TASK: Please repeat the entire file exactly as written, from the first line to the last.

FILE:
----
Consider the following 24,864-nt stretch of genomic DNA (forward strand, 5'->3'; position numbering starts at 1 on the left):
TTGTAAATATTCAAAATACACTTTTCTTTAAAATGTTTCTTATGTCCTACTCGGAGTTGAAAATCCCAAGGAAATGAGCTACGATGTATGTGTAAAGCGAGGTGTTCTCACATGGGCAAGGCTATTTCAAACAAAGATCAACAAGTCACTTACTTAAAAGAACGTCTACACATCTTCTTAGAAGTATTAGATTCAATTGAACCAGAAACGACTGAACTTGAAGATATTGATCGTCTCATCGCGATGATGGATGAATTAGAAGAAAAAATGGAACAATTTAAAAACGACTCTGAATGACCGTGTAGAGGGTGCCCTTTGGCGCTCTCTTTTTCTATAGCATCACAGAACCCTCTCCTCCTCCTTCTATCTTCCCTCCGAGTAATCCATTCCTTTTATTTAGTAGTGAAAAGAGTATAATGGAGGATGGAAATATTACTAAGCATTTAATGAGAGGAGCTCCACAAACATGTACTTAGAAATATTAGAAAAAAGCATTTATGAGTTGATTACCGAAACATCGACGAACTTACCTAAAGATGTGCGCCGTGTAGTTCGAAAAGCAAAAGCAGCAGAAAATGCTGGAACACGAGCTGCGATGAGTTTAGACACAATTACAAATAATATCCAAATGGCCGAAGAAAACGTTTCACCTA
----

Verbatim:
Consider the following 24,864-nt stretch of genomic DNA (forward strand, 5'->3'; position numbering starts at 1 on the left):
TTGTAAATATTCAAAATACACTTTTCTTTAAAATGTTTCTTATGTCCTACTCGGAGTTGAAAATCCCAAGGAAATGAGCTACGATGTATGTGTAAAGCGAGGTGTTCTCACATGGGCAAGGCTATTTCAAACAAAGATCAACAAGTCACTTACTTAAAAGAACGTCTACACATCTTCTTAGAAGTATTAGATTCAATTGAACCAGAAACGACTGAACTTGAAGATATTGATCGTCTCATCGCGATGATGGATGAATTAGAAGAAAAAATGGAACAATTTAAAAACGACTCTGAATGACCGTGTAGAGGGTGCCCTTTGGCGCTCTCTTTTTCTATAGCATCACAGAACCCTCTCCTCCTCCTTCTATCTTCCCTCCGAGTAATCCATTCCTTTTATTTAGTAGTGAAAAGAGTATAATGGAGGATGGAAATATTACTAAGCATTTAATGAGAGGAGCTCCACAAACATGTACTTAGAAATATTAGAAAAAAGCATTTATGAGTTGATTACCGAAACATCGACGAACTTACCTAAAGATGTGCGCCGTGTAGTTCGAAAAGCAAAAGCAGCAGAAAATGCTGGAACACGAGCTGCGATGAGTTTAGACACAATTACAAATAATATCCAAATGGCCGAAGAAAACGTTTCACCTA